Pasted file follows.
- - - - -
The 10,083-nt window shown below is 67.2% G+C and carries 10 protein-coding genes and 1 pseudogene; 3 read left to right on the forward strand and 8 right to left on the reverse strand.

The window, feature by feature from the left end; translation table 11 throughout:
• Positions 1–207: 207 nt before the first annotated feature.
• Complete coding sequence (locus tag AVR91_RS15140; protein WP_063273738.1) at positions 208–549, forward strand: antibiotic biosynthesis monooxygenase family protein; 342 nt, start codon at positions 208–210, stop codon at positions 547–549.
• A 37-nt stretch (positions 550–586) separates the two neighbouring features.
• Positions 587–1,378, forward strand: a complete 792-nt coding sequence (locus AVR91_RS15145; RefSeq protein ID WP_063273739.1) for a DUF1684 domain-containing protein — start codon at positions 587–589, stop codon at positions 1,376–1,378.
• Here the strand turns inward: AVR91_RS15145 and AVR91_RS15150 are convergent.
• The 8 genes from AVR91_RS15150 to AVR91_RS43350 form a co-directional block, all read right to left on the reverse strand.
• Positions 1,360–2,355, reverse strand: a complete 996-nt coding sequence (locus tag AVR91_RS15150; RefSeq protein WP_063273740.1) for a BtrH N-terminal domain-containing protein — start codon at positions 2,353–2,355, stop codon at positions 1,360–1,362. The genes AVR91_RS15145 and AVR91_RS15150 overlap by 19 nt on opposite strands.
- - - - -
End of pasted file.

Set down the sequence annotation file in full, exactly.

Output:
The 10,083-nt window shown below is 67.2% G+C and carries 10 protein-coding genes and 1 pseudogene; 3 read left to right on the forward strand and 8 right to left on the reverse strand.

The window, feature by feature from the left end; translation table 11 throughout:
• Positions 1–207: 207 nt before the first annotated feature.
• Complete coding sequence (locus tag AVR91_RS15140; protein WP_063273738.1) at positions 208–549, forward strand: antibiotic biosynthesis monooxygenase family protein; 342 nt, start codon at positions 208–210, stop codon at positions 547–549.
• A 37-nt stretch (positions 550–586) separates the two neighbouring features.
• Positions 587–1,378, forward strand: a complete 792-nt coding sequence (locus AVR91_RS15145; RefSeq protein ID WP_063273739.1) for a DUF1684 domain-containing protein — start codon at positions 587–589, stop codon at positions 1,376–1,378.
• Here the strand turns inward: AVR91_RS15145 and AVR91_RS15150 are convergent.
• The 8 genes from AVR91_RS15150 to AVR91_RS43350 form a co-directional block, all read right to left on the reverse strand.
• Positions 1,360–2,355, reverse strand: a complete 996-nt coding sequence (locus tag AVR91_RS15150; RefSeq protein WP_063273740.1) for a BtrH N-terminal domain-containing protein — start codon at positions 2,353–2,355, stop codon at positions 1,360–1,362. The genes AVR91_RS15145 and AVR91_RS15150 overlap by 19 nt on opposite strands.